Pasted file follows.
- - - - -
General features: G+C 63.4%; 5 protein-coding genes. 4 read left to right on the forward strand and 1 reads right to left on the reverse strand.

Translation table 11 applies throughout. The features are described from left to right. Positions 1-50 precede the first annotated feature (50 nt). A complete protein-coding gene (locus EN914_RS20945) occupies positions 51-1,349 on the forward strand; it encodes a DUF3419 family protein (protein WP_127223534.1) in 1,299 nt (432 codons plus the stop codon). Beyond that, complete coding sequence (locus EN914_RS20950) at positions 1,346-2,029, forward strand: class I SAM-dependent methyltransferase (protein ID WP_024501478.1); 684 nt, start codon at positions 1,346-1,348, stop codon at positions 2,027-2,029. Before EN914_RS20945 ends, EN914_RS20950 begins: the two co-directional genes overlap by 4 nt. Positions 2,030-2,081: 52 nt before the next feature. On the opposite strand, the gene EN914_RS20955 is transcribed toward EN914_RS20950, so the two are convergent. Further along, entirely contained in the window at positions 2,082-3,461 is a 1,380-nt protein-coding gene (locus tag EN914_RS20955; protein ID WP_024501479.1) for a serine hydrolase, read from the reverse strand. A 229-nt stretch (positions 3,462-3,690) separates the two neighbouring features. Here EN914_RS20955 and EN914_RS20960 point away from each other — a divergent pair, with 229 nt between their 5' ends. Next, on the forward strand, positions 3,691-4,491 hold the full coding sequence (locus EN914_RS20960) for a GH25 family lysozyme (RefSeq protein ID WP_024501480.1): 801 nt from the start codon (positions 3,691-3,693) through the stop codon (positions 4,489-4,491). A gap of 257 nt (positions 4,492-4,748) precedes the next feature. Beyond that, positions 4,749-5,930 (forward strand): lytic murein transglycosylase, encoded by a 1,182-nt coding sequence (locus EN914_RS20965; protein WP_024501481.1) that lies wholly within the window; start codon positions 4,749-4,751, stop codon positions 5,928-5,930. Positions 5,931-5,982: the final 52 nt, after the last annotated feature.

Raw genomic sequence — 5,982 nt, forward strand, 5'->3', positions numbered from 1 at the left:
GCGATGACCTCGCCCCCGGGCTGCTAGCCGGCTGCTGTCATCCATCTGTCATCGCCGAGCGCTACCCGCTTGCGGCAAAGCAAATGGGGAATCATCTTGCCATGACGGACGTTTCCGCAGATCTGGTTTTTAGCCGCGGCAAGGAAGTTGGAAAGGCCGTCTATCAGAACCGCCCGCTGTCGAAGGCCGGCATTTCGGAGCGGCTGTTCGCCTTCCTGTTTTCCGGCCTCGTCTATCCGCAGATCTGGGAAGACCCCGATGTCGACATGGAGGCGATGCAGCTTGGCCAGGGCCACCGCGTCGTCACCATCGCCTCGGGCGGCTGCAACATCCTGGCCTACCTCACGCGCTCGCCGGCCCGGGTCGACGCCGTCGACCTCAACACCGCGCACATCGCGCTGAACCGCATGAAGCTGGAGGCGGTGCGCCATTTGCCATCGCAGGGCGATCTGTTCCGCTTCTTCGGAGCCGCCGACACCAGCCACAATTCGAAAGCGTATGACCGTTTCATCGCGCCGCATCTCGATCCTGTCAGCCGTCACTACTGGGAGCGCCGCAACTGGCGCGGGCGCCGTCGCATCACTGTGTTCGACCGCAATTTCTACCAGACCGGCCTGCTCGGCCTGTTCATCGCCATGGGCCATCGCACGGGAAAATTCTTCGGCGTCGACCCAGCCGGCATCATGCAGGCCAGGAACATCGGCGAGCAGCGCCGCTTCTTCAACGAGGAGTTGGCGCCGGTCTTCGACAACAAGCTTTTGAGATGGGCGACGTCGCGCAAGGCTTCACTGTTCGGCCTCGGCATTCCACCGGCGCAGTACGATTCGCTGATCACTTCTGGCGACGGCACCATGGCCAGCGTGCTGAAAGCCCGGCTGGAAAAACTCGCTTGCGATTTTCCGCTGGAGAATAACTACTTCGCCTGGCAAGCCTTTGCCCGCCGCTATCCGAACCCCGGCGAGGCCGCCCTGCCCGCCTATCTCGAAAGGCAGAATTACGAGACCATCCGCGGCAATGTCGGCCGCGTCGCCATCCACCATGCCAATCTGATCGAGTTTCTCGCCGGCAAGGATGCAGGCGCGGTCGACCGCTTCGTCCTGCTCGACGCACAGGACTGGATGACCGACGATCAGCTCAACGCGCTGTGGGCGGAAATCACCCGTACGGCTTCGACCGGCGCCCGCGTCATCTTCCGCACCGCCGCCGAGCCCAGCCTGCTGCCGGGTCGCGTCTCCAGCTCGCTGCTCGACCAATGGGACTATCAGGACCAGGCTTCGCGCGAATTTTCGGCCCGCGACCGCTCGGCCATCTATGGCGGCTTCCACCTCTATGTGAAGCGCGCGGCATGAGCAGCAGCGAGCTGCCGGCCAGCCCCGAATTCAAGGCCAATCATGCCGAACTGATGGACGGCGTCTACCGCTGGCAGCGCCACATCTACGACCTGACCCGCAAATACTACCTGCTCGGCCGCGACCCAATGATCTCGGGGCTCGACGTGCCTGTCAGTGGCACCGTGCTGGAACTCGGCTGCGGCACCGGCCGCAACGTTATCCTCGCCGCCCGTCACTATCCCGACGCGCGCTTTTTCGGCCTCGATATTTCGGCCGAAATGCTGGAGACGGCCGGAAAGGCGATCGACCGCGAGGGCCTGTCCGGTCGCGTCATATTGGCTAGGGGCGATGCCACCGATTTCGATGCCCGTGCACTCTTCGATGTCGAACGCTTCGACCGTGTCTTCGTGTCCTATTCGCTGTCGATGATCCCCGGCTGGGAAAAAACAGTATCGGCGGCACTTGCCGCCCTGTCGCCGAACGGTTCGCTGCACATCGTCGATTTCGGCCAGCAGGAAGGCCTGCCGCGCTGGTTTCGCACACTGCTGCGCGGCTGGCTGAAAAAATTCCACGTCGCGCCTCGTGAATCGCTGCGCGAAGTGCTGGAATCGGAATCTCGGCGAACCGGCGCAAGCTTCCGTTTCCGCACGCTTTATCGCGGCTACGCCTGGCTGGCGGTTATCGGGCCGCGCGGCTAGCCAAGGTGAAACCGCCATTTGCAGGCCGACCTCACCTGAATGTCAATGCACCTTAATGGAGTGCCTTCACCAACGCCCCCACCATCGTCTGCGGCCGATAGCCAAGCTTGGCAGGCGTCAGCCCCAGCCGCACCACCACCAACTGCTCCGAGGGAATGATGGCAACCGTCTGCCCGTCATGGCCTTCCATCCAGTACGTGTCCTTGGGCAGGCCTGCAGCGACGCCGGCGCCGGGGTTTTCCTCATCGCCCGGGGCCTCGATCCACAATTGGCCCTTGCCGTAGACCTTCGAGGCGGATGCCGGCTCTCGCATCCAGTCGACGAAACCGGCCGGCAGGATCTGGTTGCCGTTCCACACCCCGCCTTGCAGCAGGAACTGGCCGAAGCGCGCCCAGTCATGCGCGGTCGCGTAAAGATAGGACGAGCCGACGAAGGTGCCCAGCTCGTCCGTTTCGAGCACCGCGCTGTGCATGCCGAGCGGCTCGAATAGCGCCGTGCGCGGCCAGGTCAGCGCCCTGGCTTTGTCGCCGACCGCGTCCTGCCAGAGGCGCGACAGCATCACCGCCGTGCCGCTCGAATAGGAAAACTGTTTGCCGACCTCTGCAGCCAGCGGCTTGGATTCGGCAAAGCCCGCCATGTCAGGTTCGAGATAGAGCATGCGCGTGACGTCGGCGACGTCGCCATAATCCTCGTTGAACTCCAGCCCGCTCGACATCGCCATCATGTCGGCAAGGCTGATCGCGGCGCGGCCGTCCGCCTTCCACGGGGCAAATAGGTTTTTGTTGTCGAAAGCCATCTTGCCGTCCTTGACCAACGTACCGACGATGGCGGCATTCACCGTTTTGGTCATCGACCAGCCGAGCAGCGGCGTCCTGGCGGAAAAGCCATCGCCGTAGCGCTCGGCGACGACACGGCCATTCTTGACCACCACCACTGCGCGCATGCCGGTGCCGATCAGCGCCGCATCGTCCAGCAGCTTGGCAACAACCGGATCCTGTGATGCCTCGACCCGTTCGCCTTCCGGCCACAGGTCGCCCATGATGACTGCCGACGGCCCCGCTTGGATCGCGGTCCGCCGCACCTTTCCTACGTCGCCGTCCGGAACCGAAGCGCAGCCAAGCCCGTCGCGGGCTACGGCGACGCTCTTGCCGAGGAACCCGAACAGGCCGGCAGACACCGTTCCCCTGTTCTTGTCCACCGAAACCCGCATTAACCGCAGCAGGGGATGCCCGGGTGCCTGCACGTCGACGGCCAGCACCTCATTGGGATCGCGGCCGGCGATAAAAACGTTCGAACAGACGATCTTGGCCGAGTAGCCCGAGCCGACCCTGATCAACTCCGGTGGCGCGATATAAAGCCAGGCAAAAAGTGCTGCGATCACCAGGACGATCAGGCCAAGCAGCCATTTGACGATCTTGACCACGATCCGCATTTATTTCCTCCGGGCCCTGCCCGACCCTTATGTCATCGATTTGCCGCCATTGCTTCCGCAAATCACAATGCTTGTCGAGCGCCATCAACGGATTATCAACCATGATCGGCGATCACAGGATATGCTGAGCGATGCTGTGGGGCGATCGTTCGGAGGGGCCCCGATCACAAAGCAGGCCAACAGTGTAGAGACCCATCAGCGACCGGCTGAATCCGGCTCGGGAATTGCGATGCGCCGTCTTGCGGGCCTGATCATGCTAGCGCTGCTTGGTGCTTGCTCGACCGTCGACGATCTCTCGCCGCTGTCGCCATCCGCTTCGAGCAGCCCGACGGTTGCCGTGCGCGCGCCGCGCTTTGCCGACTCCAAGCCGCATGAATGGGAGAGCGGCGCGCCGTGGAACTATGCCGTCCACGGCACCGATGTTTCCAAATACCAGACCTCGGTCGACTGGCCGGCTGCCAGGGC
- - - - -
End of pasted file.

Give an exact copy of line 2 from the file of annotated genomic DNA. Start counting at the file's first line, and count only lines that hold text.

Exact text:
Translation table 11 applies throughout. The features are described from left to right. Positions 1-50 precede the first annotated feature (50 nt). A complete protein-coding gene (locus EN914_RS20945) occupies positions 51-1,349 on the forward strand; it encodes a DUF3419 family protein (protein WP_127223534.1) in 1,299 nt (432 codons plus the stop codon). Beyond that, complete coding sequence (locus EN914_RS20950) at positions 1,346-2,029, forward strand: class I SAM-dependent methyltransferase (protein ID WP_024501478.1); 684 nt, start codon at positions 1,346-1,348, stop codon at positions 2,027-2,029. Before EN914_RS20945 ends, EN914_RS20950 begins: the two co-directional genes overlap by 4 nt. Positions 2,030-2,081: 52 nt before the next feature. On the opposite strand, the gene EN914_RS20955 is transcribed toward EN914_RS20950, so the two are convergent. Further along, entirely contained in the window at positions 2,082-3,461 is a 1,380-nt protein-coding gene (locus tag EN914_RS20955; protein ID WP_024501479.1) for a serine hydrolase, read from the reverse strand. A 229-nt stretch (positions 3,462-3,690) separates the two neighbouring features. Here EN914_RS20955 and EN914_RS20960 point away from each other — a divergent pair, with 229 nt between their 5' ends. Next, on the forward strand, positions 3,691-4,491 hold the full coding sequence (locus EN914_RS20960) for a GH25 family lysozyme (RefSeq protein ID WP_024501480.1): 801 nt from the start codon (positions 3,691-3,693) through the stop codon (positions 4,489-4,491). A gap of 257 nt (positions 4,492-4,748) precedes the next feature. Beyond that, positions 4,749-5,930 (forward strand): lytic murein transglycosylase, encoded by a 1,182-nt coding sequence (locus EN914_RS20965; protein WP_024501481.1) that lies wholly within the window; start codon positions 4,749-4,751, stop codon positions 5,928-5,930. Positions 5,931-5,982: the final 52 nt, after the last annotated feature.